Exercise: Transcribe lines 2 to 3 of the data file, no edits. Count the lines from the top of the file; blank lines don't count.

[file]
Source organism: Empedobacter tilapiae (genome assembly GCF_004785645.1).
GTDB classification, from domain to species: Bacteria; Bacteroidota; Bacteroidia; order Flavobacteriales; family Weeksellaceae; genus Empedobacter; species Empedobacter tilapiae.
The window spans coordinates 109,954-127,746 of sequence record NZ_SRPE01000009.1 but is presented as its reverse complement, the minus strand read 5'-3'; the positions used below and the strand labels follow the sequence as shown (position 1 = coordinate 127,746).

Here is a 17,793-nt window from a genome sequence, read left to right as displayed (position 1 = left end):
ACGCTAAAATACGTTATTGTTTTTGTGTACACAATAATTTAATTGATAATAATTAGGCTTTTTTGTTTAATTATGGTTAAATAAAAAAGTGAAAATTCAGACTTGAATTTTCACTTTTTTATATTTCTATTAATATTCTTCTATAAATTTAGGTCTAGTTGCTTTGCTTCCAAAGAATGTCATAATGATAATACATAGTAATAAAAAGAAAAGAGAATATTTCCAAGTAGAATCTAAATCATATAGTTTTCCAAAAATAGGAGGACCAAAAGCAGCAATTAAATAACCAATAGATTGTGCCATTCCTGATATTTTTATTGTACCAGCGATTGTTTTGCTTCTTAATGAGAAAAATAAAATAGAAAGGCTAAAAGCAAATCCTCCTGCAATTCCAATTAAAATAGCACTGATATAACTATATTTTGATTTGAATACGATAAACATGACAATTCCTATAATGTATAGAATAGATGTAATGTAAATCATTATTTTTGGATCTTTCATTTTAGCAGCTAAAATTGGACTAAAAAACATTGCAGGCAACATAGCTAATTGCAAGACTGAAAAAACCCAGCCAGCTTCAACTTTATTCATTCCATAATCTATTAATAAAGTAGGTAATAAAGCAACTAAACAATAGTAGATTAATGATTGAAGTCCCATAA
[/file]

GTDB classification, from domain to species: Bacteria; Bacteroidota; Bacteroidia; order Flavobacteriales; family Weeksellaceae; genus Empedobacter; species Empedobacter tilapiae.
The window spans coordinates 109,954-127,746 of sequence record NZ_SRPE01000009.1 but is presented as its reverse complement, the minus strand read 5'-3'; the positions used below and the strand labels follow the sequence as shown (position 1 = coordinate 127,746).